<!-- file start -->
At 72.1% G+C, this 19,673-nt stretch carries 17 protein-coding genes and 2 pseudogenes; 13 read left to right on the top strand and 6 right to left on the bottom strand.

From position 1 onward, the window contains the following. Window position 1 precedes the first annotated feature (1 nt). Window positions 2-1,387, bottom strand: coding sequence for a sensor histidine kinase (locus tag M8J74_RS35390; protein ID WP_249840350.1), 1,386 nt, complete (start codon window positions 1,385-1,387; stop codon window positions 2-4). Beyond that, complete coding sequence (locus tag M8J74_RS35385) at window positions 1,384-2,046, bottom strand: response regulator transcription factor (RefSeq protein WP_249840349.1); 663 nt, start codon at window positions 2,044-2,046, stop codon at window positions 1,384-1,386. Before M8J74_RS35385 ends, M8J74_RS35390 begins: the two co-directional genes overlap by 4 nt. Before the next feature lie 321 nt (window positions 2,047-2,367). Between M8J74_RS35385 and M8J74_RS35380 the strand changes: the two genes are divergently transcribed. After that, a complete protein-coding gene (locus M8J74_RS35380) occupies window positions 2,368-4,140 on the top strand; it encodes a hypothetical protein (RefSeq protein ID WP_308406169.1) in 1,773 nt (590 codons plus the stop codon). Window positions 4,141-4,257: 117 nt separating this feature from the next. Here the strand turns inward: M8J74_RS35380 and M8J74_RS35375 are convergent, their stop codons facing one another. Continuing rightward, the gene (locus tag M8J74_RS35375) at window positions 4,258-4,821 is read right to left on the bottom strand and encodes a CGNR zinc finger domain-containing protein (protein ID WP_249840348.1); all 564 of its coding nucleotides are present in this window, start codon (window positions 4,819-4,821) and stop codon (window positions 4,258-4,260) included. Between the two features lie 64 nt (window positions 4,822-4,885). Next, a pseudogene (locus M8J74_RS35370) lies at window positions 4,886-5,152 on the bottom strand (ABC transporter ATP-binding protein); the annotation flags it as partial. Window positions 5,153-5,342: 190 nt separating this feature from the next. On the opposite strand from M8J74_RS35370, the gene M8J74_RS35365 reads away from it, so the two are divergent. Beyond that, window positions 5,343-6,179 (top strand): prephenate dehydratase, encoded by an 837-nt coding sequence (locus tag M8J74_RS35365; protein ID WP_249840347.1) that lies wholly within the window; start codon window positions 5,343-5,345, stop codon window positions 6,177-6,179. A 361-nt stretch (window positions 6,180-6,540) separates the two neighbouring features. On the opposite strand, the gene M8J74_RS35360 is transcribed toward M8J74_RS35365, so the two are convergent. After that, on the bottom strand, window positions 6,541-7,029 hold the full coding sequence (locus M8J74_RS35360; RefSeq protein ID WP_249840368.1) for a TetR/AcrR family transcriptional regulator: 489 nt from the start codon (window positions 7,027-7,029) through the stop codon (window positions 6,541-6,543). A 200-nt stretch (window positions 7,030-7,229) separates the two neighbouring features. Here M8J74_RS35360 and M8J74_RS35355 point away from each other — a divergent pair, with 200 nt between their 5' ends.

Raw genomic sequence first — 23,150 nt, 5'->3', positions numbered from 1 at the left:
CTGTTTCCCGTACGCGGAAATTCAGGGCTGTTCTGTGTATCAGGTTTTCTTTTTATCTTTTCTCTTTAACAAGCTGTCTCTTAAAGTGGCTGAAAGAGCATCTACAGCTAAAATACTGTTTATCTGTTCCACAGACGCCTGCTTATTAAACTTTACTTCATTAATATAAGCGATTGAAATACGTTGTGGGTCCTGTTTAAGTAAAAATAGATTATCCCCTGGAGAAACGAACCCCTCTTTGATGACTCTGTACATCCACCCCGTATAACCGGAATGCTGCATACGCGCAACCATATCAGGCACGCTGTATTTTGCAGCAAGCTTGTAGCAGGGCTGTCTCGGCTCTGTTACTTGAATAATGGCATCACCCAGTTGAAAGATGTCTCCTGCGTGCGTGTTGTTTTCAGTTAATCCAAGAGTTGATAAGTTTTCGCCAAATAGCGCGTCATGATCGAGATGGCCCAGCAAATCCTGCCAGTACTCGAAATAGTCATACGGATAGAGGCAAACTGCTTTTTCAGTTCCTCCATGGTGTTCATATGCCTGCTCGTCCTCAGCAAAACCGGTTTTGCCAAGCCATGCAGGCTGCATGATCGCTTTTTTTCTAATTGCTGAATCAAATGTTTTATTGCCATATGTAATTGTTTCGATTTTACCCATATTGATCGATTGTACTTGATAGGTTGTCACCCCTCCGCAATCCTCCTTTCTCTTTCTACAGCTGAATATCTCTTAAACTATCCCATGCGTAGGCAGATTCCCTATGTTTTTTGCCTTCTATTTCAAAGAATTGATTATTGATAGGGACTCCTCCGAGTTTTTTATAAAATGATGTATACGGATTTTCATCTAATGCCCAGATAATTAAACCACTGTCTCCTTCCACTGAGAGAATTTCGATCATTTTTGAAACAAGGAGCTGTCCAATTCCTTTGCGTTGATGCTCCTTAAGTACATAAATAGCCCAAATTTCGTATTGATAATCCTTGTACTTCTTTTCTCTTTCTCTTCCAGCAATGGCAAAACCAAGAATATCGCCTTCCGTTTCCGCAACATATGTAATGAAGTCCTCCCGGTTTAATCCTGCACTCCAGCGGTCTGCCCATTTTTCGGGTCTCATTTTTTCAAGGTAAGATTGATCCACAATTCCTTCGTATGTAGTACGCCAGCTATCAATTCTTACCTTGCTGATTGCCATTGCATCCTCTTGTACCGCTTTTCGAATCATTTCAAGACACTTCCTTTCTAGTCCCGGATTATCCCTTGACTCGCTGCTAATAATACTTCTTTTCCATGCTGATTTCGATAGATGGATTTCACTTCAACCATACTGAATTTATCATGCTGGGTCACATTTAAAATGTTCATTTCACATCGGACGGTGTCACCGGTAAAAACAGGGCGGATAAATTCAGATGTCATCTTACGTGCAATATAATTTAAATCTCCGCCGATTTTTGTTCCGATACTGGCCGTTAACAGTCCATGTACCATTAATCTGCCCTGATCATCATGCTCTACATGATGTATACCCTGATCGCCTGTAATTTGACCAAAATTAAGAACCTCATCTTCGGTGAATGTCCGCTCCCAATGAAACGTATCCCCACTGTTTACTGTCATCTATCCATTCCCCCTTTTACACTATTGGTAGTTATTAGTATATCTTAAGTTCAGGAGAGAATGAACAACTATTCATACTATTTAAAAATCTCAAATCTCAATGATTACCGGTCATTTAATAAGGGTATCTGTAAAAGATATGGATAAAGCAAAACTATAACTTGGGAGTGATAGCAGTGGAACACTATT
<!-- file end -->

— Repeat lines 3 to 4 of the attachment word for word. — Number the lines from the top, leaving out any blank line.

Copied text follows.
Raw genomic sequence first — 23,150 nt, 5'->3', positions numbered from 1 at the left:
CTGTTTCCCGTACGCGGAAATTCAGGGCTGTTCTGTGTATCAGGTTTTCTTTTTATCTTTTCTCTTTAACAAGCTGTCTCTTAAAGTGGCTGAAAGAGCATCTACAGCTAAAATACTGTTTATCTGTTCCACAGACGCCTGCTTATTAAACTTTACTTCATTAATATAAGCGATTGAAATACGTTGTGGGTCCTGTTTAAGTAAAAATAGATTATCCCCTGGAGAAACGAACCCCTCTTTGATGACTCTGTACATCCACCCCGTATAACCGGAATGCTGCATACGCGCAACCATATCAGGCACGCTGTATTTTGCAGCAAGCTTGTAGCAGGGCTGTCTCGGCTCTGTTACTTGAATAATGGCATCACCCAGTTGAAAGATGTCTCCTGCGTGCGTGTTGTTTTCAGTTAATCCAAGAGTTGATAAGTTTTCGCCAAATAGCGCGTCATGATCGAGATGGCCCAGCAAATCCTGCCAGTACTCGAAATAGTCATACGGATAGAGGCAAACTGCTTTTTCAGTTCCTCCATGGTGTTCATATGCCTGCTCGTCCTCAGCAAAACCGGTTTTGCCAAGCCATGCAGGCTGCATGATCGCTTTTTTTCTAATTGCTGAATCAAATGTTTTATTGCCATATGTAATTGTTTCGATTTTACCCATATTGATCGATTGTACTTGATAGGTTGTCACCCCTCCGCAATCCTCCTTTCTCTTTCTACAGCTGAATATCTCTTAAACTATCCCATGCGTAGGCAGATTCCCTATGTTTTTTGCCTTCTATTTCAAAGAATTGATTATTGATAGGGACTCCTCCGAGTTTTTTATAAAATGATGTATACGGATTTTCATCTAATGCCCAGATAATTAAACCACTGTCTCCTTCCACTGAGAGAATTTCGATCATTTTTGAAACAAGGAGCTGTCCAATTCCTTTGCGTTGATGCTCCTTAAGTACATAAATAGCCCAAATTTCGTATTGATAATCCTTGTACTTCTTTTCTCTTTCTCTTCCAGCAATGGCAAAACCAAGAATATCGCCTTCCGTTTCCGCAACATATGTAATGAAGTCCTCCCGGTTTAATCCTGCACTCCAGCGGTCTGCCCATTTTTCGGGTCTCATTTTTTCAAGGTAAGATTGATCCACAATTCCTTCGTATGTAGTACGCCAGCTATCAATTCTTACCTTGCTGATTGCCATTGCATCCTCTTGTACCGCTTTTCGAATCATTTCAAGACACTTCCTTTCTAGTCCCGGATTATCCCTTGACTCGCTGCTAATAATACTTCTTTTCCATGCTGATTTCGATAGATGGATTTCACTTCAACCATACTGAATTTATCATGCTGGGTCACATTTAAAATGTTCATTTCACATCGGACGGTGTCACCGGTAAAAACAGGGCGGATAAATTCAGATGTCATCTTACGTGCAATATAATTTAAATCTCCGCCGATTTTTGTTCCGATACTGGCCGTTAACAGTCCATGTACCATTAATCTGCCCTGATCATCATGCTCTACATGATGTATACCCTGATCGCCTGTAATTTGACCAAAATTAAGAACCTCATCTTCGGTGAATGTCCGCTCCCAATGAAACGTATCCCCACTGTTTACTGTCATCTATCCATTCCCCCTTTTACACTATTGGTAGTTATTAGTATATCTTAAGTTCAGGAGAGAATGAACAACTATTCATACTATTTAAAAATCTCAAATCTCAATGATTACCGGTCATTTAATAAGGGTATCTGTAAAAGATATGGATAAAGCAAAACTATAACTTGGGAGTGATAGCAGTGGAACACTATT